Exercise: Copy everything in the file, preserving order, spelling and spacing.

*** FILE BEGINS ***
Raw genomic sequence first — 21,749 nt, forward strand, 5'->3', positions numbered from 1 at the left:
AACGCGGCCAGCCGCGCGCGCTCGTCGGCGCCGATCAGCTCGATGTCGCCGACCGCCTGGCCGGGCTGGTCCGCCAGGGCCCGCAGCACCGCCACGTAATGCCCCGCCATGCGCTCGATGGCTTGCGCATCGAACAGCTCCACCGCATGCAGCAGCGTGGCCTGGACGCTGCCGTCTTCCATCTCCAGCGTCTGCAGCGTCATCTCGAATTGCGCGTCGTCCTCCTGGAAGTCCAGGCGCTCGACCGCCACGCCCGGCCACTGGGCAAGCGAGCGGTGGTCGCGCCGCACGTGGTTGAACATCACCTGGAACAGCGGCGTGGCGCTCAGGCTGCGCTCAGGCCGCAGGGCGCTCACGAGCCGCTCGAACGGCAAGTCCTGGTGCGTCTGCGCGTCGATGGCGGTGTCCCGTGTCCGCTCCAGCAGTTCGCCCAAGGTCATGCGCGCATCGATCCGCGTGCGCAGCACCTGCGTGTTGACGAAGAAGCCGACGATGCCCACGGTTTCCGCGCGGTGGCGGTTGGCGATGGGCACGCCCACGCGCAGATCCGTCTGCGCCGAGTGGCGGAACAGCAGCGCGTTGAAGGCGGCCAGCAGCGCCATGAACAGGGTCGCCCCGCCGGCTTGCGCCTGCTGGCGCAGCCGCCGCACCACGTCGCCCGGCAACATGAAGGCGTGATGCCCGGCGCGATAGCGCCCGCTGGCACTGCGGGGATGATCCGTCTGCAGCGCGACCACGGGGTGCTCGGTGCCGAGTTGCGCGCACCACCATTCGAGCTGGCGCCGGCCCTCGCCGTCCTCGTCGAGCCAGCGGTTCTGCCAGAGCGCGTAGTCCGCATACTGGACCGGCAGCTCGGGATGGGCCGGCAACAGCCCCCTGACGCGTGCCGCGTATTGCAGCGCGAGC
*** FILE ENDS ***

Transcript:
Raw genomic sequence first — 21,749 nt, forward strand, 5'->3', positions numbered from 1 at the left:
AACGCGGCCAGCCGCGCGCGCTCGTCGGCGCCGATCAGCTCGATGTCGCCGACCGCCTGGCCGGGCTGGTCCGCCAGGGCCCGCAGCACCGCCACGTAATGCCCCGCCATGCGCTCGATGGCTTGCGCATCGAACAGCTCCACCGCATGCAGCAGCGTGGCCTGGACGCTGCCGTCTTCCATCTCCAGCGTCTGCAGCGTCATCTCGAATTGCGCGTCGTCCTCCTGGAAGTCCAGGCGCTCGACCGCCACGCCCGGCCACTGGGCAAGCGAGCGGTGGTCGCGCCGCACGTGGTTGAACATCACCTGGAACAGCGGCGTGGCGCTCAGGCTGCGCTCAGGCCGCAGGGCGCTCACGAGCCGCTCGAACGGCAAGTCCTGGTGCGTCTGCGCGTCGATGGCGGTGTCCCGTGTCCGCTCCAGCAGTTCGCCCAAGGTCATGCGCGCATCGATCCGCGTGCGCAGCACCTGCGTGTTGACGAAGAAGCCGACGATGCCCACGGTTTCCGCGCGGTGGCGGTTGGCGATGGGCACGCCCACGCGCAGATCCGTCTGCGCCGAGTGGCGGAACAGCAGCGCGTTGAAGGCGGCCAGCAGCGCCATGAACAGGGTCGCCCCGCCGGCTTGCGCCTGCTGGCGCAGCCGCCGCACCACGTCGCCCGGCAACATGAAGGCGTGATGCCCGGCGCGATAGCGCCCGCTGGCACTGCGGGGATGATCCGTCTGCAGCGCGACCACGGGGTGCTCGGTGCCGAGTTGCGCGCACCACCATTCGAGCTGGCGCCGGCCCTCGCCGTCCTCGTCGAGCCAGCGGTTCTGCCAGAGCGCGTAGTCCGCATACTGGACCGGCAGCTCGGGATGGGCCGGCAACAGCCCCCTGACGCGTGCCGCGTATTGCAGCGCGAGC